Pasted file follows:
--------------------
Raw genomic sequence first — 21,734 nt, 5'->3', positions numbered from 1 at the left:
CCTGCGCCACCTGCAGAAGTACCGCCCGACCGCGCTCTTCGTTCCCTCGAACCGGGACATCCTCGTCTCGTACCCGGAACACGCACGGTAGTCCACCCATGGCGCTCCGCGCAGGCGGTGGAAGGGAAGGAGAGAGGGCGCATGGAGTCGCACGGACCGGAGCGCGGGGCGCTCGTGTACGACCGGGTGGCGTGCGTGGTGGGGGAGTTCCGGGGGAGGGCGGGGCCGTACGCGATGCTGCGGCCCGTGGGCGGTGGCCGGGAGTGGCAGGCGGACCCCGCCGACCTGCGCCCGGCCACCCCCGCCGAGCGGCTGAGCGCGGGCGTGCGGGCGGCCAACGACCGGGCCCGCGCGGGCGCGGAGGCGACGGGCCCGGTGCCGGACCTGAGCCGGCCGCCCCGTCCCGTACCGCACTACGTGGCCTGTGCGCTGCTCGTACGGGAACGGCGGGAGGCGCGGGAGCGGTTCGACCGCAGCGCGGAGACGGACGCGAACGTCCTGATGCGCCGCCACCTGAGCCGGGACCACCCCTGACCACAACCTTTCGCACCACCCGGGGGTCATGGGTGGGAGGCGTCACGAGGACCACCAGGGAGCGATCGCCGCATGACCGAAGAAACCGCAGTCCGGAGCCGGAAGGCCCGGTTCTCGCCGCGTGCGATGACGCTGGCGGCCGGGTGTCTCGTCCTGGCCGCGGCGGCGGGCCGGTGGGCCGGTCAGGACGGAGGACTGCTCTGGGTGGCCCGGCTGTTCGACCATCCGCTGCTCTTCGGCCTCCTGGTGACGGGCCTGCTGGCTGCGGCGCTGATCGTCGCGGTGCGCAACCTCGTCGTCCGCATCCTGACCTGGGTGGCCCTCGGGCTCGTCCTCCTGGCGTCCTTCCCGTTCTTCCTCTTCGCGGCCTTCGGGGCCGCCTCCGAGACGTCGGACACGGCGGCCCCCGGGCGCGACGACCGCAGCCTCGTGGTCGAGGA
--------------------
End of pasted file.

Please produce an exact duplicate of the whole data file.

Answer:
Raw genomic sequence first — 21,734 nt, 5'->3', positions numbered from 1 at the left:
CCTGCGCCACCTGCAGAAGTACCGCCCGACCGCGCTCTTCGTTCCCTCGAACCGGGACATCCTCGTCTCGTACCCGGAACACGCACGGTAGTCCACCCATGGCGCTCCGCGCAGGCGGTGGAAGGGAAGGAGAGAGGGCGCATGGAGTCGCACGGACCGGAGCGCGGGGCGCTCGTGTACGACCGGGTGGCGTGCGTGGTGGGGGAGTTCCGGGGGAGGGCGGGGCCGTACGCGATGCTGCGGCCCGTGGGCGGTGGCCGGGAGTGGCAGGCGGACCCCGCCGACCTGCGCCCGGCCACCCCCGCCGAGCGGCTGAGCGCGGGCGTGCGGGCGGCCAACGACCGGGCCCGCGCGGGCGCGGAGGCGACGGGCCCGGTGCCGGACCTGAGCCGGCCGCCCCGTCCCGTACCGCACTACGTGGCCTGTGCGCTGCTCGTACGGGAACGGCGGGAGGCGCGGGAGCGGTTCGACCGCAGCGCGGAGACGGACGCGAACGTCCTGATGCGCCGCCACCTGAGCCGGGACCACCCCTGACCACAACCTTTCGCACCACCCGGGGGTCATGGGTGGGAGGCGTCACGAGGACCACCAGGGAGCGATCGCCGCATGACCGAAGAAACCGCAGTCCGGAGCCGGAAGGCCCGGTTCTCGCCGCGTGCGATGACGCTGGCGGCCGGGTGTCTCGTCCTGGCCGCGGCGGCGGGCCGGTGGGCCGGTCAGGACGGAGGACTGCTCTGGGTGGCCCGGCTGTTCGACCATCCGCTGCTCTTCGGCCTCCTGGTGACGGGCCTGCTGGCTGCGGCGCTGATCGTCGCGGTGCGCAACCTCGTCGTCCGCATCCTGACCTGGGTGGCCCTCGGGCTCGTCCTCCTGGCGTCCTTCCCGTTCTTCCTCTTCGCGGCCTTCGGGGCCGCCTCCGAGACGTCGGACACGGCGGCCCCCGGGCGCGACGACCGCAGCCTCGTGGTCGAGGA